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ProFESS gives new direction for selection of antiplatelet therapies for stroke patients
Susan C. Fagan, Pharm.D., BCPS, FCCP
Although the results of noncomparative clinical trials led experts in the stroke field to prefer the combination of aspirin and extended release dipyridamole (ERDP) over clopidogrel or aspirin for secondary prevention of noncardioembolic stroke, all three agents were first line in recent guidelines.1 Anticipation was high that the ProFESS trial, comparing clopidogrel and the combination of aspirin and ERDP for prevention of recurrent stroke, would be the definitive answer to the selection process.
ProFESS was the largest stroke trial ever performed with more than 20,000 patients enrolled in 35 different countries.2 Using a 2x2 factorial design, the investigators compared the two antiplatelet agents and an angiotensin receptor blocker (ARB) (telmisartan) to placebo. To everyone’s surprise, there were absolutely no differences in recurrent stroke rates between the treatments (9% over 2.5 years). Even in the ARB arm, where prior publications suggested that ARBs would provide vascular protection, there was no difference. Also, even though some expected a lower bleeding rate in the aspirin/ERDP group, this was not the case - clopidogrel was at least as safe.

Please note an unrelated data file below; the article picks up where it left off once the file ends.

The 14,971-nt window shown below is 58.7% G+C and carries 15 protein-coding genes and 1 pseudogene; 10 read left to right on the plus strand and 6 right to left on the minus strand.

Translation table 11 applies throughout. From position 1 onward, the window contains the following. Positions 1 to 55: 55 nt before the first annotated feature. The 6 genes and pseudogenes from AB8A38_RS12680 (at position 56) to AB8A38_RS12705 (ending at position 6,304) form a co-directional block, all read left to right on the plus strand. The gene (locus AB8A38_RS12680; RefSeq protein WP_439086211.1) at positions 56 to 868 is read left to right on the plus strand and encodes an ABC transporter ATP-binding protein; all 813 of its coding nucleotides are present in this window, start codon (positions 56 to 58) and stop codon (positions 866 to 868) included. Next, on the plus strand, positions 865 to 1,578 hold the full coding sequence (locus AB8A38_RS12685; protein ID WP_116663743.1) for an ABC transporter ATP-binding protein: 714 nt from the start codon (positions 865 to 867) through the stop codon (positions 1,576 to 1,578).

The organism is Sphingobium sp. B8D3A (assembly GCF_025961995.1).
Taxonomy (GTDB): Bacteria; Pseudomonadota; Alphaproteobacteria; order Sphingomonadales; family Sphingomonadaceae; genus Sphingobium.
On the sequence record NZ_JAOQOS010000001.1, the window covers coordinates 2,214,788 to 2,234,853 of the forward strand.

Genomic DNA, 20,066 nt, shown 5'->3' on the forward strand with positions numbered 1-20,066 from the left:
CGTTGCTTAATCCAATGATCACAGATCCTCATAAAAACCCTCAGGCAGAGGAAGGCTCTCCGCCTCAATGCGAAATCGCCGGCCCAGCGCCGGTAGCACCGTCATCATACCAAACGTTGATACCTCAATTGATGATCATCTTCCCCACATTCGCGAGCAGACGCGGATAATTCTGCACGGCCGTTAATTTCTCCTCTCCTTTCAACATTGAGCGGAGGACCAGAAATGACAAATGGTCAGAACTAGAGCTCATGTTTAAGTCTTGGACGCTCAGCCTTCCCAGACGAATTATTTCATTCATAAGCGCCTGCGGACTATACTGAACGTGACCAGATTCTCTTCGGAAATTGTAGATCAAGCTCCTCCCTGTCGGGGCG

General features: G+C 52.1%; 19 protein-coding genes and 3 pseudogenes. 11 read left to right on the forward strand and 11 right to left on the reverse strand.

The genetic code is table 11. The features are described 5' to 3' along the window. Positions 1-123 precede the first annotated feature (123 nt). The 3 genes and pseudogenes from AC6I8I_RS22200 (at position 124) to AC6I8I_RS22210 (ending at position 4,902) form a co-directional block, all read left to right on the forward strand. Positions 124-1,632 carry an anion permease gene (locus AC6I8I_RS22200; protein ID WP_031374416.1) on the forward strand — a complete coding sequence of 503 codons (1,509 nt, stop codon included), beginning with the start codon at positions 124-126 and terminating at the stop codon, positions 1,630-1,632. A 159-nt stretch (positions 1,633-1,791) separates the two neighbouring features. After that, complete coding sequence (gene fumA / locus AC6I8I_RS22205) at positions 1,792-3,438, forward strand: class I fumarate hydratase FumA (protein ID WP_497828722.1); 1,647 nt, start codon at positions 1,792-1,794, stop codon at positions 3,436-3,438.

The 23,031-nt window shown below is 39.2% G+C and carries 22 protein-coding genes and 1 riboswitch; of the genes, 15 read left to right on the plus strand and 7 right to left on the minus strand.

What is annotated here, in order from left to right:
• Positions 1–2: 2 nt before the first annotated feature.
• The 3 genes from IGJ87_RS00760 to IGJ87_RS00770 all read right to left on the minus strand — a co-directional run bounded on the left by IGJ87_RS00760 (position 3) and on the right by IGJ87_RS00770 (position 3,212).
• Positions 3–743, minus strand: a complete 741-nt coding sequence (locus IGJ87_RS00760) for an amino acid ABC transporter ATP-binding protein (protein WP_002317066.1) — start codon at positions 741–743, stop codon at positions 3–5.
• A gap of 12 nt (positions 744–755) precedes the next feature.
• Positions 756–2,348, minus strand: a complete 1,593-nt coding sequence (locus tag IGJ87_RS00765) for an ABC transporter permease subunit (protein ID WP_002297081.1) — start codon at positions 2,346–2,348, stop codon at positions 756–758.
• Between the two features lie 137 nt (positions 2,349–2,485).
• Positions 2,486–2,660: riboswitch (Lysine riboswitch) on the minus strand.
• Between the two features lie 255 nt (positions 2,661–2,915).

The bottom line of the ProFESS trial, was that clopidogrel and aspirin/ERDP are not different in their efficacy and both agents are safe. As a result of this trial, we will probably see a resurgence in the use of clopidogrel (without aspirin) as a secondary prevention strategy in ischemic stroke patients.
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